We were also able to sit down with Melissa MacCoubrey, Narrative Director for Assassin’s Creed Odyssey, and talk about the process of bringing the Odyssey to life.
Dave – How important was it to give players the choice to act upon every situation and how those choices would impact the overall story?
Incorporating choice was something we always wanted to do into the narrative. I feel like we came off Syndicate and said, how cool would it be to have a conversation with these people. In terms of the overall story we wanted to make sure the choices that you were making were in line with who you were playing as a character and that they fit the context of the game, the experience, and themes that we were following. We wanted to make sure those choices feel natural and very a part of the story. We weren’t going to be making a million choices off the bat where you get lost and the story doesn’t make any sense because it’s too big and hard to handle. We never had branching endings before so for us it’s a big deal. It has been very inspiring and a treat for us to look at the family storyline, as there are several possible storylines to achieve, and how your choices impacts those themes and how it impacts the messages we are looking to explore in the story.
Dave – You have the main storyline, but as you explore you discover every island has its own story to tell. As the player travels there is always something new and exciting. How important was it to let the player travel where they wanted, but at the same time keep them enthralled in the experience?
It is immensely important and very difficult due to it being a vast game. We were making a game that has choice, but it very much dependent upon exploration. We want people to see the world we built and to explore Greece to its fullest, so it meant making stories around the world that would pull you in so you would be encouraged to go out there and meet all these different people and figure out what their deal is because some people were crazy. It has been really exciting as I work with a really big team of writers that exist around the world and they all have amazing and unique stories to tell from their different writing and cultural backgrounds. Looking at all the inspiration of the works of the time such as the different plays, myths, histories, and how can we incorporate these in new and exciting ways that will draw the player in and make them excited.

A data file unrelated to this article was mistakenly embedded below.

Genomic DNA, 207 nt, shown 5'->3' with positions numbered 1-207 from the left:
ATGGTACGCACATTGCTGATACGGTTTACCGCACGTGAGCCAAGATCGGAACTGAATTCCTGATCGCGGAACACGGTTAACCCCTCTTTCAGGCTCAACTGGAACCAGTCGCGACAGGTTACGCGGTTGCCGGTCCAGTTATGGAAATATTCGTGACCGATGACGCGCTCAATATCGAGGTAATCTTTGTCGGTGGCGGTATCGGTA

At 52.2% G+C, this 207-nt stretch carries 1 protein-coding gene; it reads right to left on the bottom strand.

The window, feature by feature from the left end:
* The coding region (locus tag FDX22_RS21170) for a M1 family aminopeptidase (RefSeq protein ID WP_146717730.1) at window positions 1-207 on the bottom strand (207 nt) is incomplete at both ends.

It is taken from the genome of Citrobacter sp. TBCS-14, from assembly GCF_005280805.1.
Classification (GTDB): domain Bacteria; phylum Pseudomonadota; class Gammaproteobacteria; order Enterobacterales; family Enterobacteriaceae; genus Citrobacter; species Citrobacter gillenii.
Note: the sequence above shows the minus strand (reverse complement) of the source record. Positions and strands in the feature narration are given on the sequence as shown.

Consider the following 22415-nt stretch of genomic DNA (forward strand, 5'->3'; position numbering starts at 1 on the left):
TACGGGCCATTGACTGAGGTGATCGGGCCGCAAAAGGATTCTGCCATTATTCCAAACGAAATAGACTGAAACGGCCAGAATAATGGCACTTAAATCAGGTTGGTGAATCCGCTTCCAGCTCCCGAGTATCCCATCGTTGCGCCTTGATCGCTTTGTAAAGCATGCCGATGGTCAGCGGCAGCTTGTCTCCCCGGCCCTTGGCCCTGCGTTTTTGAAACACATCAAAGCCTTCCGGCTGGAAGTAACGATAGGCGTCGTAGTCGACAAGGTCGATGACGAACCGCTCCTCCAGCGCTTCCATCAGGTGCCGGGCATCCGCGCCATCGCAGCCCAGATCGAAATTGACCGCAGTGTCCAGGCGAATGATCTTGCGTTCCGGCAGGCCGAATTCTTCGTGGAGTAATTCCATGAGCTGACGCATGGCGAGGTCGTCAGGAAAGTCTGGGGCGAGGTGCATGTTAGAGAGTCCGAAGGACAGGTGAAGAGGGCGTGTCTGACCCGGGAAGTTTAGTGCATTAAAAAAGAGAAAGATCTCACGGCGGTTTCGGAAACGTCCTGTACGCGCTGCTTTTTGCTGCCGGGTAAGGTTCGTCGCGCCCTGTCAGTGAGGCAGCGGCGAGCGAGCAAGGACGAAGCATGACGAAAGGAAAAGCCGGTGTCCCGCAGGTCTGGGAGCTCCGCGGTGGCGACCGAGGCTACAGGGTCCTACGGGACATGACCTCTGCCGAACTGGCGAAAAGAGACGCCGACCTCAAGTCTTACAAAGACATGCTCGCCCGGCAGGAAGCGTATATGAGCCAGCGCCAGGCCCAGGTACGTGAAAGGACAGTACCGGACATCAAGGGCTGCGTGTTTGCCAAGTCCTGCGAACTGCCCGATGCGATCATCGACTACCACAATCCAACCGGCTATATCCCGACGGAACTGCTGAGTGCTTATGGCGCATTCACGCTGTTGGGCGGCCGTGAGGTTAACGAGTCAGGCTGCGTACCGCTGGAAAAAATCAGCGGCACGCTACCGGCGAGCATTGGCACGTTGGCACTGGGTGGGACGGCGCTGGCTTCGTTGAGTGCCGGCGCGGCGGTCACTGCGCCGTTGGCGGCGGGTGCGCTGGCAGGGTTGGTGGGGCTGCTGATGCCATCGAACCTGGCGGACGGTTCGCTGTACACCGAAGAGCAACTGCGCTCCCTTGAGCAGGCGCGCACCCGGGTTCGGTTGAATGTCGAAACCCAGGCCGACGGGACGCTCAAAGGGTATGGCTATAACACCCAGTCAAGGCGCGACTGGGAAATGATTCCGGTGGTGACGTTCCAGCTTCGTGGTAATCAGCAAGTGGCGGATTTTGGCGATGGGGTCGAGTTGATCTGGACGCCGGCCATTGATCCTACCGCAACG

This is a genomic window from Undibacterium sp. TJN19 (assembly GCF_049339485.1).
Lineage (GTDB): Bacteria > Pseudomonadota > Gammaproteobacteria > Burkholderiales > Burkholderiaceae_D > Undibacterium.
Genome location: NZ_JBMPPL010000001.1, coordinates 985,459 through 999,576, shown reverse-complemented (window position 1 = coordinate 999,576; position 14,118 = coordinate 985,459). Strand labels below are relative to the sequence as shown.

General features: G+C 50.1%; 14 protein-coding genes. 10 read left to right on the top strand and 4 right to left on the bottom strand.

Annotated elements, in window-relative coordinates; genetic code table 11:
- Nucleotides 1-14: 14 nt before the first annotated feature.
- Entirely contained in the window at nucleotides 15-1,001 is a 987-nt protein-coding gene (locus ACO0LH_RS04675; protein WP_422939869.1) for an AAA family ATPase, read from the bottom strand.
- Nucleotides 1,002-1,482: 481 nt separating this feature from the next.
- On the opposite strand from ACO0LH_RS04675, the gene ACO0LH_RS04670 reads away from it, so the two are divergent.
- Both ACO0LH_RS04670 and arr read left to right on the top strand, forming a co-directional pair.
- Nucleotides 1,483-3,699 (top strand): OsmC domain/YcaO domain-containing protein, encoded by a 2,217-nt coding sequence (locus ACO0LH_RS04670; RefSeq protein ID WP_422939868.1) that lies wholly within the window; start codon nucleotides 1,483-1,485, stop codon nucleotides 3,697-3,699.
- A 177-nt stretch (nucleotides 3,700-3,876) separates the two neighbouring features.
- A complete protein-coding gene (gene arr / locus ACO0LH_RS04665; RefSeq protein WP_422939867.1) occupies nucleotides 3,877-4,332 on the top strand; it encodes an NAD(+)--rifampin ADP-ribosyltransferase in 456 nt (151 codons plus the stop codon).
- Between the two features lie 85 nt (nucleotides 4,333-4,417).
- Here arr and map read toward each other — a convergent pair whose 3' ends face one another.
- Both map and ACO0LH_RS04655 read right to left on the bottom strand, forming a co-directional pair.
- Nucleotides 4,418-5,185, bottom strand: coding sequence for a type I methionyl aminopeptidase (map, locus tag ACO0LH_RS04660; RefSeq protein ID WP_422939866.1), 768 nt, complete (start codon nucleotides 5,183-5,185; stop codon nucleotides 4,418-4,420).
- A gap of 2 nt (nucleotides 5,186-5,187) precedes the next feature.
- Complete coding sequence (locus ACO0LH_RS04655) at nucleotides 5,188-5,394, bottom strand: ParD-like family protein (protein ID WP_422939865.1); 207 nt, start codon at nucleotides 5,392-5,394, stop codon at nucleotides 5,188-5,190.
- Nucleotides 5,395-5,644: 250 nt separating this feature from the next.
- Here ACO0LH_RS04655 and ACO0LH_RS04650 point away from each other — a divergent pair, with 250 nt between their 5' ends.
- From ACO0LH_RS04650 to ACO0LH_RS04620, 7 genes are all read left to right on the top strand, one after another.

Bobby – With every new iteration there is more lore established, how do you make sure you do not conflict with the old stuff while adding new material?
It’s insane because like wait, Churchil was a Templar, but Hitler was too? You have moments when you think, somebody said that once. The fans keep the best wiki ever, which allows us to make sure that we are not stepping on other people’s toes. It also lets us look at what exists in our time period as well and how we can nod to that, or not engage with that and why. We also have to be conscious when we add new lore to it because the next people will have even more to navigate. It really depends on what time period the game is set upon as well. It’s a challenge and very exciting as we are always trying to push the lore in new and exciting ways and how can the lore, that has already been established, really benefit us and help us with the world we are building and make it richer. We are very lucky to have as much lore as we need.
Dave – I know you had an on-site Historian, but did you and your team branch out and tackle reading different historical texts?
Oh for sure. We have to because our Historian has to provide information to the team as a whole, which is a lot. So it definitely means we have to do a ton of our own research and we have been since day one as well trying to find out what we can reading historical texts, plays, Homer’s Iliad and Odyssey, the crazy myths where the gods did insane things, and working on how we can integrate those into the stories that we are creating in a way that made sense culturally, but also were interesting from a storytelling perspective as well while dropping little hints to ask people if they knew what we are talking about because a lot of people know these stories, or versions of them.
Dave – I really enjoyed how after the tutorial it started off with talking about Odysseus in Homer’s Odyssey. You chose the term Odyssey to represent the title for this Assassin’s Creed release, is that something you knew would take place from the beginning and how you would touch base and compare our hero’s Odyssey with Odysseus’?
I think because we are making an open world RPG in Greece that The Odyssey was very inspiring in terms of how we paced the game as well because the epic is very interesting with regards to pacing and the hero’s journey. We kind of made a melting pot of all of the different historical influences of the time including the comedies, tragedies, epics, and the myths all being poured into a pot and see how those formulas can work for us because we are making an interactive experience. Yes The Odyssey very much inspired that, but I think it was important for us to pull from all the other sources too especially in regards to the wide variety of tone of the game, which we wanted to reflect as much of that Greek culture as we possibly could.